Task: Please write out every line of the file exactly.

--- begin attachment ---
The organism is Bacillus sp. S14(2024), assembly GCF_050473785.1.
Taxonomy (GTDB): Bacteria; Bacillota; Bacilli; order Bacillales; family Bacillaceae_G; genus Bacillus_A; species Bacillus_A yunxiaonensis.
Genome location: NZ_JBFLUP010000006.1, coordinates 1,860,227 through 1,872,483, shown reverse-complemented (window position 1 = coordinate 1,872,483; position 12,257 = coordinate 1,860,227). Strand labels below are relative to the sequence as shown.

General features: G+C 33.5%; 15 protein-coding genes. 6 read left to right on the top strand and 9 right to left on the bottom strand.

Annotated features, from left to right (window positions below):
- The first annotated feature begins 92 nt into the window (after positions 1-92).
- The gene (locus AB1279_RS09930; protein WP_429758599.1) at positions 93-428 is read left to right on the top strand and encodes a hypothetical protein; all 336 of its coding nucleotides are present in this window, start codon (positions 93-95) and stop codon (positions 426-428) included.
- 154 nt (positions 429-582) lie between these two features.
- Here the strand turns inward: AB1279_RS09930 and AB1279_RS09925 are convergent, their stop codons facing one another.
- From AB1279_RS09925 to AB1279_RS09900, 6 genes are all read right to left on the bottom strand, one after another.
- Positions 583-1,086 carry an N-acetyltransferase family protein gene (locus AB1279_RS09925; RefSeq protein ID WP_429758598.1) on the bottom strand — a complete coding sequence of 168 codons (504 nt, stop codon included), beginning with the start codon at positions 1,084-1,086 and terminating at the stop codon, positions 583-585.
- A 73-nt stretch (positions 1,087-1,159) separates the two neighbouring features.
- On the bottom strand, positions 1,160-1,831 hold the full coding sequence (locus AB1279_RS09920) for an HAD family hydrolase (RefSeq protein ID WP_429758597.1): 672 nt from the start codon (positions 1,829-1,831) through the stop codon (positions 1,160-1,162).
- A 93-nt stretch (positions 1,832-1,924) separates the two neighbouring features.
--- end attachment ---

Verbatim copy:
The organism is Bacillus sp. S14(2024), assembly GCF_050473785.1.
Taxonomy (GTDB): Bacteria; Bacillota; Bacilli; order Bacillales; family Bacillaceae_G; genus Bacillus_A; species Bacillus_A yunxiaonensis.
Genome location: NZ_JBFLUP010000006.1, coordinates 1,860,227 through 1,872,483, shown reverse-complemented (window position 1 = coordinate 1,872,483; position 12,257 = coordinate 1,860,227). Strand labels below are relative to the sequence as shown.

General features: G+C 33.5%; 15 protein-coding genes. 6 read left to right on the top strand and 9 right to left on the bottom strand.

Annotated features, from left to right (window positions below):
- The first annotated feature begins 92 nt into the window (after positions 1-92).
- The gene (locus AB1279_RS09930; protein WP_429758599.1) at positions 93-428 is read left to right on the top strand and encodes a hypothetical protein; all 336 of its coding nucleotides are present in this window, start codon (positions 93-95) and stop codon (positions 426-428) included.
- 154 nt (positions 429-582) lie between these two features.
- Here the strand turns inward: AB1279_RS09930 and AB1279_RS09925 are convergent, their stop codons facing one another.
- From AB1279_RS09925 to AB1279_RS09900, 6 genes are all read right to left on the bottom strand, one after another.
- Positions 583-1,086 carry an N-acetyltransferase family protein gene (locus AB1279_RS09925; RefSeq protein ID WP_429758598.1) on the bottom strand — a complete coding sequence of 168 codons (504 nt, stop codon included), beginning with the start codon at positions 1,084-1,086 and terminating at the stop codon, positions 583-585.
- A 73-nt stretch (positions 1,087-1,159) separates the two neighbouring features.
- On the bottom strand, positions 1,160-1,831 hold the full coding sequence (locus AB1279_RS09920) for an HAD family hydrolase (RefSeq protein ID WP_429758597.1): 672 nt from the start codon (positions 1,829-1,831) through the stop codon (positions 1,160-1,162).
- A 93-nt stretch (positions 1,832-1,924) separates the two neighbouring features.